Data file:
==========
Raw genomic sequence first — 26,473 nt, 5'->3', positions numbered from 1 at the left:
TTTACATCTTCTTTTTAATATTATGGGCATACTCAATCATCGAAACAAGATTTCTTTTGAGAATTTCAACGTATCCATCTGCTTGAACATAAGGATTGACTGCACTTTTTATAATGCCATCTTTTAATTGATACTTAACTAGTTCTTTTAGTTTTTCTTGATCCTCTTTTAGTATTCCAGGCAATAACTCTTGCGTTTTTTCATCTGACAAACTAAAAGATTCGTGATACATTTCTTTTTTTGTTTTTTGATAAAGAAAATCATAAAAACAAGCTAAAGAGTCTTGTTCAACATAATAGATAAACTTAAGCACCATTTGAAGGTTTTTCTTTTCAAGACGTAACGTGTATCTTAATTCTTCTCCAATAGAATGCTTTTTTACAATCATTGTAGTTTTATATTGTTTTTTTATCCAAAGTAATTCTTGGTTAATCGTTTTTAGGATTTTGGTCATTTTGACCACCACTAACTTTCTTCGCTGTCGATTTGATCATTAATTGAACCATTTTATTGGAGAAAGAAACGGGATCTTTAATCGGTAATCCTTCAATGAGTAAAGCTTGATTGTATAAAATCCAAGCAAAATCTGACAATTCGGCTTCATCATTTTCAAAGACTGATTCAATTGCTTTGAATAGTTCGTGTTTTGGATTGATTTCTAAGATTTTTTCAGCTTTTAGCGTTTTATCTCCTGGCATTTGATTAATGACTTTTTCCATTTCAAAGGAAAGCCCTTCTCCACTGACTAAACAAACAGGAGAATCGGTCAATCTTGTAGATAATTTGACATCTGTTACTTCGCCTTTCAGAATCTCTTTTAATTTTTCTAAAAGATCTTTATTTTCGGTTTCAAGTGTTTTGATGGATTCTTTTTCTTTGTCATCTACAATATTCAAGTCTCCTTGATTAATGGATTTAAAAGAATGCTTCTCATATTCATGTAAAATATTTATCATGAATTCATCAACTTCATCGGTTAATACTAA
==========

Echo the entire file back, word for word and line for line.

Raw genomic sequence first — 26,473 nt, 5'->3', positions numbered from 1 at the left:
TTTACATCTTCTTTTTAATATTATGGGCATACTCAATCATCGAAACAAGATTTCTTTTGAGAATTTCAACGTATCCATCTGCTTGAACATAAGGATTGACTGCACTTTTTATAATGCCATCTTTTAATTGATACTTAACTAGTTCTTTTAGTTTTTCTTGATCCTCTTTTAGTATTCCAGGCAATAACTCTTGCGTTTTTTCATCTGACAAACTAAAAGATTCGTGATACATTTCTTTTTTTGTTTTTTGATAAAGAAAATCATAAAAACAAGCTAAAGAGTCTTGTTCAACATAATAGATAAACTTAAGCACCATTTGAAGGTTTTTCTTTTCAAGACGTAACGTGTATCTTAATTCTTCTCCAATAGAATGCTTTTTTACAATCATTGTAGTTTTATATTGTTTTTTTATCCAAAGTAATTCTTGGTTAATCGTTTTTAGGATTTTGGTCATTTTGACCACCACTAACTTTCTTCGCTGTCGATTTGATCATTAATTGAACCATTTTATTGGAGAAAGAAACGGGATCTTTAATCGGTAATCCTTCAATGAGTAAAGCTTGATTGTATAAAATCCAAGCAAAATCTGACAATTCGGCTTCATCATTTTCAAAGACTGATTCAATTGCTTTGAATAGTTCGTGTTTTGGATTGATTTCTAAGATTTTTTCAGCTTTTAGCGTTTTATCTCCTGGCATTTGATTAATGACTTTTTCCATTTCAAAGGAAAGCCCTTCTCCACTGACTAAACAAACAGGAGAATCGGTCAATCTTGTAGATAATTTGACATCTGTTACTTCGCCTTTCAGAATCTCTTTTAATTTTTCTAAAAGATCTTTATTTTCGGTTTCAAGTGTTTTGATGGATTCTTTTTCTTTGTCATCTACAATATTCAAGTCTCCTTGATTAATGGATTTAAAAGAATGCTTCTCATATTCATGTAAAATATTTATCATGAATTCATCAACTTCATCGGTTAATACTAA